This is a follow-up to my post in November 2022, The Belief In Your Mind - Sunday Orange Flow.

In Phillippe Petit's journey, he's defied limits and refused to be anchored by failure. Amidst Manhattan's morning rhythm, he experiences not a miracle but a harmony that resonates with his resolve. It's no act of serendipity. What was once mere trifles has now coalesced into this pinnacle of perfection.

Philippe Petit walks on a wire from a tall building to the top of the Cathedral Church of St. John the Devine

Why do some people chase what might seem impossible?

What unique essence do these spirited souls possess?

As I journey further into life, I've come to understand that certain individuals harbor an unwavering conviction within their hearts. They are guided by an inner compass pointing toward their unique truth. It's clear Phillippe, too, carried this full faith and belief. That's not to say these people throw reason out the window, but the opposite.

I have personally struggled with beliefs that only come from the heart. I have wrestled with these steadfast internal beliefs. I've come to acknowledge that reason shares an equal seat at the table with faith. Thomas Aquinas, a strong voice in this discourse, championed the notion that faith and reason are not foes but complementary forces. He was a strong proponent of the idea that faith and reason are necessities in truth.

He saw reason as a tool to deepen understanding of the faith. However, he also understood that not everything can be comprehended by human reason and, in these instances, the heart's belief is vital.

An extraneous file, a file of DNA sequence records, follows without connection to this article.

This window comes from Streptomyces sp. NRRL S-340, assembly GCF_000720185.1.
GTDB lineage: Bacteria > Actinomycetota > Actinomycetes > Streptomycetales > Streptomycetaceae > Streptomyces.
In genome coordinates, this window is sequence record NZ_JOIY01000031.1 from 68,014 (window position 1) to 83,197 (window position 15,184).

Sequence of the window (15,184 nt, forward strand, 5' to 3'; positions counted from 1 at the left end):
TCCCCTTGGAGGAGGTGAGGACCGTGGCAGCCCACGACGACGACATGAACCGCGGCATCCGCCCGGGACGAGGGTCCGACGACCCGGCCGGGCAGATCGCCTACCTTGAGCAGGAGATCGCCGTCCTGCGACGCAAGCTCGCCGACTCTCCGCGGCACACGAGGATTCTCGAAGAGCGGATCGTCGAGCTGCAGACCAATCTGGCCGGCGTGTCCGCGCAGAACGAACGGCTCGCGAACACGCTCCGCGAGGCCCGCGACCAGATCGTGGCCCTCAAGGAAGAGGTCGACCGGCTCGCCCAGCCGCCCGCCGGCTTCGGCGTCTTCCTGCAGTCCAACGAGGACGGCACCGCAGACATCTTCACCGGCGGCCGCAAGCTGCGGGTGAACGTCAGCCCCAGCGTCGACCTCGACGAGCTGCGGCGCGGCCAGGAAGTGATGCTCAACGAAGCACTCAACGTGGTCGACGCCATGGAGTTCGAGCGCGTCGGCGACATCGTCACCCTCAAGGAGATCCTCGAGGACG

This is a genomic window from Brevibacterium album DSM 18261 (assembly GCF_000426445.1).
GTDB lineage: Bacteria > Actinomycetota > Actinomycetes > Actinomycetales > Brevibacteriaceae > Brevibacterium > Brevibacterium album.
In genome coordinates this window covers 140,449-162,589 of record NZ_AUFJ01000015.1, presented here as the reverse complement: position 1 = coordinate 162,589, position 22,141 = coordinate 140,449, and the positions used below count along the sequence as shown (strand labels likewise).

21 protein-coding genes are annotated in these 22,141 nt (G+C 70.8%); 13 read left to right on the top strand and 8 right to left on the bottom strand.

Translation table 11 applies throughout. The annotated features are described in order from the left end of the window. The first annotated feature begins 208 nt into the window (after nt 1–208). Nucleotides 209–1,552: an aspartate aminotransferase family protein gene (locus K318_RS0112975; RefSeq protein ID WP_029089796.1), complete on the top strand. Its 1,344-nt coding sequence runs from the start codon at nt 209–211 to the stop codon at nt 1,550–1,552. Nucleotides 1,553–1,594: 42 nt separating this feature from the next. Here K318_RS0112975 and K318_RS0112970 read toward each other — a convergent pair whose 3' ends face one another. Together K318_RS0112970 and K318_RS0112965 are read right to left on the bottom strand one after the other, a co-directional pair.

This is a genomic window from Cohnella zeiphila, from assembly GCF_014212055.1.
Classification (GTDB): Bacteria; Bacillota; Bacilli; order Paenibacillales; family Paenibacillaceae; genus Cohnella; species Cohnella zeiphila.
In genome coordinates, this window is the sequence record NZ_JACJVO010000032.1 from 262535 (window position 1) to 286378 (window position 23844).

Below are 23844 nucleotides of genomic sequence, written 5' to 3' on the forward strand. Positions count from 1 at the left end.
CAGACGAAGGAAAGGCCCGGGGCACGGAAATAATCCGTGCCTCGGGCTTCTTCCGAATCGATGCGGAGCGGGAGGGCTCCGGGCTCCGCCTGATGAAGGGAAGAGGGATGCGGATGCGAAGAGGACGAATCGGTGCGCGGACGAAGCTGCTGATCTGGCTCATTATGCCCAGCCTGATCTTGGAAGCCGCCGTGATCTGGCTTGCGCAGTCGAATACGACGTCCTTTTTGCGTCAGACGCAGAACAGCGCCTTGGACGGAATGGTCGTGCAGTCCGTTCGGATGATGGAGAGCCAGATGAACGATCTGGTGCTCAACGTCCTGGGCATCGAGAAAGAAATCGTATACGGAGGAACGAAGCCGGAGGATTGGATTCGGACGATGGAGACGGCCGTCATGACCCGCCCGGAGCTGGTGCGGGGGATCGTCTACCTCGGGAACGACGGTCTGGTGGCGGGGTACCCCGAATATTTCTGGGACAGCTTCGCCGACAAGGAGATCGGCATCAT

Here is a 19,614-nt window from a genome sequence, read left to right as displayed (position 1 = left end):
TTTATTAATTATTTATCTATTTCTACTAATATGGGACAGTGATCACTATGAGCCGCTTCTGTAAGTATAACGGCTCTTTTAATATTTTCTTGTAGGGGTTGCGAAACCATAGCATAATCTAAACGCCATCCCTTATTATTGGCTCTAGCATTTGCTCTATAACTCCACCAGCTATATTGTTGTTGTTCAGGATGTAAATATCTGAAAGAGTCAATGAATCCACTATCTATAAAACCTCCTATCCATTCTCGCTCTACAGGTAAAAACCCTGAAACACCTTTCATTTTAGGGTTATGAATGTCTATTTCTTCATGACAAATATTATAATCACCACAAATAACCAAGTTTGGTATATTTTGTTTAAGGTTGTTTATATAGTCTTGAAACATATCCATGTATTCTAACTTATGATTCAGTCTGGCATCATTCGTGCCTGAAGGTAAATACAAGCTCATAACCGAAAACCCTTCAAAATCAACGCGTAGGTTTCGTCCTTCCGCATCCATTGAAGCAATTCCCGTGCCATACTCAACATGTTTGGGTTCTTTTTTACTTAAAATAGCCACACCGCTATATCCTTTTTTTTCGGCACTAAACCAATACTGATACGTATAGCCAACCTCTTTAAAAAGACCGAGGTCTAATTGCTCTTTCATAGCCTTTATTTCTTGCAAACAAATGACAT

Who was Thomas Aquinas?

The Apotheosis of St. Thomas of Aquino, Francisco de Zurbarán, oil on canvas, 1631

St Thomas Aquinas was a key figure in developing Christian theology, and his work on the relationship between faith and reason is especially notable. Aquinas saw faith and reason as two distinct but complementary ways of knowing. He argued that faith comes from divine revelation, from God revealing Himself to humans, while reason comes from natural human knowledge derived from our senses and experiences in the world. According to Aquinas, both are necessary for a complete understanding of truth.

Aquinas often used the metaphor of a two-story building to illustrate this concept. The lower level, accessible to all, is the world of reason and empirical observation. The upper level is the world of faith, only accessible through God's revelation. The stairway connecting these two floors is the philosophical reasoning that allows us to understand and interpret the divine revelations.

There's definitely an inherent beauty to this interplay between faith and reason. This philosophy gracefully bridges the divide between intellectual reasoning and deeply-rooted internal belief. It especially holds relevance in our present-day "fiat" world. An emphasis on reason, objective truth, and the belief in faith offer a much-needed counterpoint to the prevalent waves of moral relativism and nihilism that I often navigate as a bitcoiner.

Nonetheless, I find no truth more profound than the inherent spark of divinity present in every individual I encounter, regardless of their belief in it.

The Sistine Chapel ceiling (Italian: Soffitto della Cappella Sistina), painted in fresco by Michelangelo between 1508 and 1512
“"The greater danger for most of us lies not in setting our aim too high and falling short; but in setting our aim too low, and achieving our mark.” - Michelangelo